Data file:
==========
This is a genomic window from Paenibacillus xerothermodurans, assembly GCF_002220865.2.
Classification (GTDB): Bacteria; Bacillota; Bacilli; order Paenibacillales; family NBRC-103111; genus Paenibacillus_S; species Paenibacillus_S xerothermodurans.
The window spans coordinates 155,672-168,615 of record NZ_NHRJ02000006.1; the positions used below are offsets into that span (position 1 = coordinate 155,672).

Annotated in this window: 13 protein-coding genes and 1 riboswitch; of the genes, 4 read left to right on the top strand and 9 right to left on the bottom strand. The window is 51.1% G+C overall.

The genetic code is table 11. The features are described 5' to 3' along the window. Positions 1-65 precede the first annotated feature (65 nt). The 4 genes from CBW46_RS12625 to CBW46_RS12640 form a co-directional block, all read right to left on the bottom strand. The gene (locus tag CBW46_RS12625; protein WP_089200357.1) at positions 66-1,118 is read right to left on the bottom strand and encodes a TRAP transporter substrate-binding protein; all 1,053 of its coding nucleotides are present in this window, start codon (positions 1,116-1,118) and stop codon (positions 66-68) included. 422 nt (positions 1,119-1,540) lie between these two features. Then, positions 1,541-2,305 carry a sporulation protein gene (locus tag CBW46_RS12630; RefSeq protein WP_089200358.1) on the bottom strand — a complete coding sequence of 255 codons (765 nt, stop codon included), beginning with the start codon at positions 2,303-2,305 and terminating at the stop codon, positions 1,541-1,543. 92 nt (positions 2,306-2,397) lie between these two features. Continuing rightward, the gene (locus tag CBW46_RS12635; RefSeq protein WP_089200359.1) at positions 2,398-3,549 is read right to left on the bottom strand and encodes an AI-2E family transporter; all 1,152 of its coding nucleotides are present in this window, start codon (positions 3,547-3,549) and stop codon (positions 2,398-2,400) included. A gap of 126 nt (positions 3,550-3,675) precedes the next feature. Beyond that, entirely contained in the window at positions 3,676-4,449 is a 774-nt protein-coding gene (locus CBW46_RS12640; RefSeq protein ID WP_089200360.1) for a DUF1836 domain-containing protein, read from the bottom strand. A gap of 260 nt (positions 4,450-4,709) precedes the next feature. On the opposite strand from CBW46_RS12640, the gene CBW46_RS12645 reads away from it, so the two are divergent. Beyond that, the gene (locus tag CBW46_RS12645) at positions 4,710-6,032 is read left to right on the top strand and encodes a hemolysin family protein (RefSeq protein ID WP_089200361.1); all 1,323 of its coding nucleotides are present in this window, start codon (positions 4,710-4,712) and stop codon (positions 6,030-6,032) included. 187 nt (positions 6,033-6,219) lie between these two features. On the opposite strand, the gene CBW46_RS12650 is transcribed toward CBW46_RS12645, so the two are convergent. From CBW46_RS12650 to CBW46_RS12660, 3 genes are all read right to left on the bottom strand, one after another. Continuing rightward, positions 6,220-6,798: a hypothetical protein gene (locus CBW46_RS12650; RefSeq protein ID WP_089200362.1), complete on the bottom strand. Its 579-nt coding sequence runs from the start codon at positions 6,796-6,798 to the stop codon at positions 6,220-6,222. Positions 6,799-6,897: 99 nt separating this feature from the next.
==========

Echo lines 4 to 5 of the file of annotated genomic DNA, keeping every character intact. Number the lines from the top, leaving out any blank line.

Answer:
Annotated in this window: 13 protein-coding genes and 1 riboswitch; of the genes, 4 read left to right on the top strand and 9 right to left on the bottom strand. The window is 51.1% G+C overall.

The genetic code is table 11. The features are described 5' to 3' along the window. Positions 1-65 precede the first annotated feature (65 nt). The 4 genes from CBW46_RS12625 to CBW46_RS12640 form a co-directional block, all read right to left on the bottom strand. The gene (locus tag CBW46_RS12625; protein WP_089200357.1) at positions 66-1,118 is read right to left on the bottom strand and encodes a TRAP transporter substrate-binding protein; all 1,053 of its coding nucleotides are present in this window, start codon (positions 1,116-1,118) and stop codon (positions 66-68) included. 422 nt (positions 1,119-1,540) lie between these two features. Then, positions 1,541-2,305 carry a sporulation protein gene (locus tag CBW46_RS12630; RefSeq protein WP_089200358.1) on the bottom strand — a complete coding sequence of 255 codons (765 nt, stop codon included), beginning with the start codon at positions 2,303-2,305 and terminating at the stop codon, positions 1,541-1,543. 92 nt (positions 2,306-2,397) lie between these two features. Continuing rightward, the gene (locus tag CBW46_RS12635; RefSeq protein WP_089200359.1) at positions 2,398-3,549 is read right to left on the bottom strand and encodes an AI-2E family transporter; all 1,152 of its coding nucleotides are present in this window, start codon (positions 3,547-3,549) and stop codon (positions 2,398-2,400) included. A gap of 126 nt (positions 3,550-3,675) precedes the next feature. Beyond that, entirely contained in the window at positions 3,676-4,449 is a 774-nt protein-coding gene (locus CBW46_RS12640; RefSeq protein ID WP_089200360.1) for a DUF1836 domain-containing protein, read from the bottom strand. A gap of 260 nt (positions 4,450-4,709) precedes the next feature. On the opposite strand from CBW46_RS12640, the gene CBW46_RS12645 reads away from it, so the two are divergent. Beyond that, the gene (locus tag CBW46_RS12645) at positions 4,710-6,032 is read left to right on the top strand and encodes a hemolysin family protein (RefSeq protein ID WP_089200361.1); all 1,323 of its coding nucleotides are present in this window, start codon (positions 4,710-4,712) and stop codon (positions 6,030-6,032) included. 187 nt (positions 6,033-6,219) lie between these two features. On the opposite strand, the gene CBW46_RS12650 is transcribed toward CBW46_RS12645, so the two are convergent. From CBW46_RS12650 to CBW46_RS12660, 3 genes are all read right to left on the bottom strand, one after another. Continuing rightward, positions 6,220-6,798: a hypothetical protein gene (locus CBW46_RS12650; RefSeq protein ID WP_089200362.1), complete on the bottom strand. Its 579-nt coding sequence runs from the start codon at positions 6,796-6,798 to the stop codon at positions 6,220-6,222. Positions 6,799-6,897: 99 nt separating this feature from the next.